Rapid tests, better masks, pandemic ‘pay bump’ needed for child-care staff: Manitoba NDP

Manitoba’s Opposition NDP says the provincial government must offer better supports to ensure child-care centres and workers make it through the COVID-19 pandemic.

“Families with young children are really struggling right now. But it doesn’t have to be this hard,” said MLA Malaya Marcelino, the NDP’s critic for the status of women.

Premier Stefanson said that government can’t protect people but she’s wrong. We believe the PC government has a responsibility to protect families.”

The NDP on Friday called on the province to childhood educators and the families they serve by taking a number of tangible steps.

  • Provide every child-care worker and family with rapid tests and high-quality masks to detect positive cases early and reduce transmission.
  • Upgrade ventilation in every child-care centre.
  • Offer frontline child-care workers a pay bump and actively recruit more staff to offset staffing shortages.
  • Offer better financial support to centres that have to close temporarily because of staffing shortages.
  • Create an online dashboard for reporting cases as well as an open-channel of clear and consistent communication with centres and parents.

Since the Omicron variant took hold in Manitoba there have been high numbers of staff testing positive and isolating, as well as cases among young children, Marcelino said.

“Child-care centres are not as safe as they can be,” she said.

“We have to remember that children [under age five in Manitoba] are unvaccinated and are very difficult to cohort. So it’s very important that health and safety measures are in place at child-care centres.”

Malaya Marcelino, NDP critic for the status of women, says she has 14 child-care centres in her Notre Dame riding and has been told by many of them that they are struggling to get masks and rapid tests. (CBC)

A recent University of Manitoba survey, that received responses from 332 child-care centres, shows the sector is struggling and in desperate need of government support, the NDP said.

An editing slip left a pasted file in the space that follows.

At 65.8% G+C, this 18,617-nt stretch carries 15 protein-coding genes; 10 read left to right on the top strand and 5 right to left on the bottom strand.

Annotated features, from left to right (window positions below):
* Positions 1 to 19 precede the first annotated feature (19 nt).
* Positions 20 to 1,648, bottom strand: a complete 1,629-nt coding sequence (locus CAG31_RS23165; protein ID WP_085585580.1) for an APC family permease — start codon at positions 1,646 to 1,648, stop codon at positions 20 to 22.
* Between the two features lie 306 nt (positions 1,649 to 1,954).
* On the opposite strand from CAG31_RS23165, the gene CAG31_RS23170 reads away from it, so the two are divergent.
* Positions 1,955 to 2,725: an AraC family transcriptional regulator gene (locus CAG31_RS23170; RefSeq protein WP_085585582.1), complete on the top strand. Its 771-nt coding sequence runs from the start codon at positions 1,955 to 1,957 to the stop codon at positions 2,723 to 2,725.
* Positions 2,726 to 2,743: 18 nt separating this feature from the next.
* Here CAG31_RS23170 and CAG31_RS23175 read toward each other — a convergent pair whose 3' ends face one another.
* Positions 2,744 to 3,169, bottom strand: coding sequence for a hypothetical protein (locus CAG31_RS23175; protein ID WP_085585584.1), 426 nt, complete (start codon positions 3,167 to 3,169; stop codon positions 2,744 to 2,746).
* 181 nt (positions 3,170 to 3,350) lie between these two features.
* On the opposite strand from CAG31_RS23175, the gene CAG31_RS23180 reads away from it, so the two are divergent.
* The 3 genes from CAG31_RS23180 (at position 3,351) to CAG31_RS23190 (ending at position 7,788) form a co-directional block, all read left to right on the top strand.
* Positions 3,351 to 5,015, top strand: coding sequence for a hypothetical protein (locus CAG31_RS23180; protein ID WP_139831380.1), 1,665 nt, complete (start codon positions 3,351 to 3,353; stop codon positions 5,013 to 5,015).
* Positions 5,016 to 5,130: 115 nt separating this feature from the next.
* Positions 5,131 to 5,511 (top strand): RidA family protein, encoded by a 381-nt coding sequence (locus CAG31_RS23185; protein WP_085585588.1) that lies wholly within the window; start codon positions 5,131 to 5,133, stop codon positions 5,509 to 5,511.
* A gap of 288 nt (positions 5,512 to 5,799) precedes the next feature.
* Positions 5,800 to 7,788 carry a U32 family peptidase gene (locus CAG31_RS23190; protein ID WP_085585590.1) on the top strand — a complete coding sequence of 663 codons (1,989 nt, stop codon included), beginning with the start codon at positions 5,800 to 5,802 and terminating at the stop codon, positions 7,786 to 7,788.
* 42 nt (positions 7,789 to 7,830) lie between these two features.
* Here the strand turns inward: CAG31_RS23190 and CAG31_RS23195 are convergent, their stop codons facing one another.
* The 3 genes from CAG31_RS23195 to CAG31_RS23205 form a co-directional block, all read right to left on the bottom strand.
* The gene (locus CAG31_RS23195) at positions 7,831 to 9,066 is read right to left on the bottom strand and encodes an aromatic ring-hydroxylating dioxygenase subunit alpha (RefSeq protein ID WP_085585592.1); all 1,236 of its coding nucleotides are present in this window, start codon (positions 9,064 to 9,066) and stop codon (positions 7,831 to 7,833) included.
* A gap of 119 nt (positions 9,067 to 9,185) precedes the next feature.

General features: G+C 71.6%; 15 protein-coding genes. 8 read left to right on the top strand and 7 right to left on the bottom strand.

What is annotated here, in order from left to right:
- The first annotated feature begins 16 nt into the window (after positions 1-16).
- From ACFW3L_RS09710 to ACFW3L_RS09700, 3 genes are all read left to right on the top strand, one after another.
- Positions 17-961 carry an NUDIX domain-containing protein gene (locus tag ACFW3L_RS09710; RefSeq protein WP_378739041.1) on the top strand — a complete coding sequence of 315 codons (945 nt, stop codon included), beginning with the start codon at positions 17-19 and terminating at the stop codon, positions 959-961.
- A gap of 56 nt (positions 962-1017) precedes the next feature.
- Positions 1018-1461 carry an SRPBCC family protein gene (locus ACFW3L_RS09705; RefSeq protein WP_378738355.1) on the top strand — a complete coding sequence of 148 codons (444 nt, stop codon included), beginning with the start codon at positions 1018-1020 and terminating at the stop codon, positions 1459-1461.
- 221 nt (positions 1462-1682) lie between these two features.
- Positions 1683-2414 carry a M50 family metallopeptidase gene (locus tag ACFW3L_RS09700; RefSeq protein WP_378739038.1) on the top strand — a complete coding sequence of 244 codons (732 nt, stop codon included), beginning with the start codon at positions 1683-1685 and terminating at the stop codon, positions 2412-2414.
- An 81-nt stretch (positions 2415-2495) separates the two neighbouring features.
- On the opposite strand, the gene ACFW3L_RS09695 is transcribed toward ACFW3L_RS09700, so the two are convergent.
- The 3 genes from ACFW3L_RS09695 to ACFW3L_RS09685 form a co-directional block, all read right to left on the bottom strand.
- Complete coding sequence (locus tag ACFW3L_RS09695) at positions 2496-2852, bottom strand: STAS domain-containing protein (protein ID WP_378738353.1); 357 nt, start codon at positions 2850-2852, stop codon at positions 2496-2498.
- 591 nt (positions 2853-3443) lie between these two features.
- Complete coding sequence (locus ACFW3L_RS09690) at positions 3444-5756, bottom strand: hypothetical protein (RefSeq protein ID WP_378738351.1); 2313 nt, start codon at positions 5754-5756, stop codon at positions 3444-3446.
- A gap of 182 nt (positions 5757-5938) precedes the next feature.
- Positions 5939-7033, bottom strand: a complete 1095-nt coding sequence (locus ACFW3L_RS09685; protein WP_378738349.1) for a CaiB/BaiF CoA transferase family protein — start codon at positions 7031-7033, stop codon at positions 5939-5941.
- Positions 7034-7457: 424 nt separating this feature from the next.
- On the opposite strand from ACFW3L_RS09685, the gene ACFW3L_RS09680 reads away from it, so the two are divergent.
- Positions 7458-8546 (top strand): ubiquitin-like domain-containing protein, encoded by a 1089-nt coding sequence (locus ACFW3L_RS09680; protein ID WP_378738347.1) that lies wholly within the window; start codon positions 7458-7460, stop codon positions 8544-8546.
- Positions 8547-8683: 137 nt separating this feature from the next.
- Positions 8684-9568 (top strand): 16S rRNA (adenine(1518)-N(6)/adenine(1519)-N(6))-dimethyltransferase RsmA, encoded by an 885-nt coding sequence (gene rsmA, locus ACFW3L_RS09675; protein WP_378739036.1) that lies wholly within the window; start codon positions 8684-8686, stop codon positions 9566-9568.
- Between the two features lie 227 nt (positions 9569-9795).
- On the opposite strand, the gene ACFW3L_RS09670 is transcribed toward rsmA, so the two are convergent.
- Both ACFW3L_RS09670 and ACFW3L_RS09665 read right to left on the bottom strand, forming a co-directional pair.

“This is an urgent matter. Things are going to get worse before it gets better,” Marcelino said.

Unlike Ontario, which has a COVID-19 dashboard listing cases at child-care centres, Manitoba does not tell child-care centres when a child in their care tests positive.

Tory funding freezes over the years have left staff at those centres trying to live off poverty-level wages, Marcelino said.

“We want the government to stop ignoring these child-care centres,” she said, adding the province needs to provide clear communication and support around the health guidelines that child-care centres are supposed to be following.

MLA Adrien Sala, a member of the NDP’s child-care committee, said the PC government has created an emergency in the child-care sector, which plays a key role in the overall functioning of the economy but “has been left teetering on the brink.”

There are thousands of early childhood educators providing essential services, yet 22 months into the pandemic some still don’t have the personal protective equipment they need or have seen improvements in ventilation, he noted.

“That is absolutely unfathomable,” he said. “It’s hard to believe we need to say this, but child-care workers are not expendable.”

Asked what level of pay bump is being suggested for those workers, Sala said the government needs to work with the sector “to figure out what that number might be.”